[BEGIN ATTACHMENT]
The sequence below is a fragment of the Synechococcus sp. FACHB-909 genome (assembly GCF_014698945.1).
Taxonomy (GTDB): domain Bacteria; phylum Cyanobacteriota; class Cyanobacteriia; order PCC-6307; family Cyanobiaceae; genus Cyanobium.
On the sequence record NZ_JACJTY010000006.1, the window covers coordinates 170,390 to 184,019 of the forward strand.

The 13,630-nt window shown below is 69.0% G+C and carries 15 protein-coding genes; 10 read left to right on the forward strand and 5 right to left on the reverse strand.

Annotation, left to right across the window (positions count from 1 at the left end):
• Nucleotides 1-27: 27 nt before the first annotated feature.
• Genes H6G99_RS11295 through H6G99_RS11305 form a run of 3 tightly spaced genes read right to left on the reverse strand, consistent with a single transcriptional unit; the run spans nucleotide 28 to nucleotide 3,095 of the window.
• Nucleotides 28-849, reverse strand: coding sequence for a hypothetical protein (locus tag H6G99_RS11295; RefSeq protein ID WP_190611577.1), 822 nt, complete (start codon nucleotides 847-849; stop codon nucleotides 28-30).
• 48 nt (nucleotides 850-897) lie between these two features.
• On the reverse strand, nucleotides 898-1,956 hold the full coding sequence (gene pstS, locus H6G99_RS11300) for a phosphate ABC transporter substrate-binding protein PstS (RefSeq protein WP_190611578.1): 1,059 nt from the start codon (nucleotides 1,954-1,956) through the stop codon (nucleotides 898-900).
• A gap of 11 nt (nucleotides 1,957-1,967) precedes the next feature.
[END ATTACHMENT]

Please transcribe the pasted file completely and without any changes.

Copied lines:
The sequence below is a fragment of the Synechococcus sp. FACHB-909 genome (assembly GCF_014698945.1).
Taxonomy (GTDB): domain Bacteria; phylum Cyanobacteriota; class Cyanobacteriia; order PCC-6307; family Cyanobiaceae; genus Cyanobium.
On the sequence record NZ_JACJTY010000006.1, the window covers coordinates 170,390 to 184,019 of the forward strand.

The 13,630-nt window shown below is 69.0% G+C and carries 15 protein-coding genes; 10 read left to right on the forward strand and 5 right to left on the reverse strand.

Annotation, left to right across the window (positions count from 1 at the left end):
• Nucleotides 1-27: 27 nt before the first annotated feature.
• Genes H6G99_RS11295 through H6G99_RS11305 form a run of 3 tightly spaced genes read right to left on the reverse strand, consistent with a single transcriptional unit; the run spans nucleotide 28 to nucleotide 3,095 of the window.
• Nucleotides 28-849, reverse strand: coding sequence for a hypothetical protein (locus tag H6G99_RS11295; RefSeq protein ID WP_190611577.1), 822 nt, complete (start codon nucleotides 847-849; stop codon nucleotides 28-30).
• 48 nt (nucleotides 850-897) lie between these two features.
• On the reverse strand, nucleotides 898-1,956 hold the full coding sequence (gene pstS, locus H6G99_RS11300) for a phosphate ABC transporter substrate-binding protein PstS (RefSeq protein WP_190611578.1): 1,059 nt from the start codon (nucleotides 1,954-1,956) through the stop codon (nucleotides 898-900).
• A gap of 11 nt (nucleotides 1,957-1,967) precedes the next feature.